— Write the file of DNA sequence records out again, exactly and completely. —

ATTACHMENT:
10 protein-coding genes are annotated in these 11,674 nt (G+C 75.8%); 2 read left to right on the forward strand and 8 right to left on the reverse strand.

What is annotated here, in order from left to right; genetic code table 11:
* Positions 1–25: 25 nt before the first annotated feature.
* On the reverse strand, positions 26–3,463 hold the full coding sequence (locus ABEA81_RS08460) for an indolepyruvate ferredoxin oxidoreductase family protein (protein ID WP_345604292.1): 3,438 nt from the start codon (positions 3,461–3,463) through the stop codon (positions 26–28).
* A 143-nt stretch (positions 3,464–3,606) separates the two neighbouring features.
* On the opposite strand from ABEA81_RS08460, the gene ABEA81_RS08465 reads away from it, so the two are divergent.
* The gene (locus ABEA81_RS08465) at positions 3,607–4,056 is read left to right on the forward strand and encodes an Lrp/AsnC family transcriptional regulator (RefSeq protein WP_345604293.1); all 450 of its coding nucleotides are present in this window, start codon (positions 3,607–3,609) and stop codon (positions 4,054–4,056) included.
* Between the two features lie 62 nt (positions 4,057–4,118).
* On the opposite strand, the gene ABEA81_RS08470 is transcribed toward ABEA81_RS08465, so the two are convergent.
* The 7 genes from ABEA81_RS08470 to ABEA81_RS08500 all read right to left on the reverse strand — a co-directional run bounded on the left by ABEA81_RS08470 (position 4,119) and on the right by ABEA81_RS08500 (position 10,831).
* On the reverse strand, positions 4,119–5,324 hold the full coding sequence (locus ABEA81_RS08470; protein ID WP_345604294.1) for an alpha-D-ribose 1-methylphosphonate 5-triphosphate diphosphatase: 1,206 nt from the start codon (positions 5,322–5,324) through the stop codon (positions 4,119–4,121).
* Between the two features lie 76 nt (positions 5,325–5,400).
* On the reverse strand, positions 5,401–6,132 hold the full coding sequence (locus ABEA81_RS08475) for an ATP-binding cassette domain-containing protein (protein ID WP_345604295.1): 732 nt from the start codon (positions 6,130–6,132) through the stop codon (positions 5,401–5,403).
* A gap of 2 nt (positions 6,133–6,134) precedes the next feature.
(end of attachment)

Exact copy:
10 protein-coding genes are annotated in these 11,674 nt (G+C 75.8%); 2 read left to right on the forward strand and 8 right to left on the reverse strand.

What is annotated here, in order from left to right; genetic code table 11:
* Positions 1–25: 25 nt before the first annotated feature.
* On the reverse strand, positions 26–3,463 hold the full coding sequence (locus ABEA81_RS08460) for an indolepyruvate ferredoxin oxidoreductase family protein (protein ID WP_345604292.1): 3,438 nt from the start codon (positions 3,461–3,463) through the stop codon (positions 26–28).
* A 143-nt stretch (positions 3,464–3,606) separates the two neighbouring features.
* On the opposite strand from ABEA81_RS08460, the gene ABEA81_RS08465 reads away from it, so the two are divergent.
* The gene (locus ABEA81_RS08465) at positions 3,607–4,056 is read left to right on the forward strand and encodes an Lrp/AsnC family transcriptional regulator (RefSeq protein WP_345604293.1); all 450 of its coding nucleotides are present in this window, start codon (positions 3,607–3,609) and stop codon (positions 4,054–4,056) included.
* Between the two features lie 62 nt (positions 4,057–4,118).
* On the opposite strand, the gene ABEA81_RS08470 is transcribed toward ABEA81_RS08465, so the two are convergent.
* The 7 genes from ABEA81_RS08470 to ABEA81_RS08500 all read right to left on the reverse strand — a co-directional run bounded on the left by ABEA81_RS08470 (position 4,119) and on the right by ABEA81_RS08500 (position 10,831).
* On the reverse strand, positions 4,119–5,324 hold the full coding sequence (locus ABEA81_RS08470; protein ID WP_345604294.1) for an alpha-D-ribose 1-methylphosphonate 5-triphosphate diphosphatase: 1,206 nt from the start codon (positions 5,322–5,324) through the stop codon (positions 4,119–4,121).
* Between the two features lie 76 nt (positions 5,325–5,400).
* On the reverse strand, positions 5,401–6,132 hold the full coding sequence (locus ABEA81_RS08475) for an ATP-binding cassette domain-containing protein (protein ID WP_345604295.1): 732 nt from the start codon (positions 6,130–6,132) through the stop codon (positions 5,401–5,403).
* A gap of 2 nt (positions 6,133–6,134) precedes the next feature.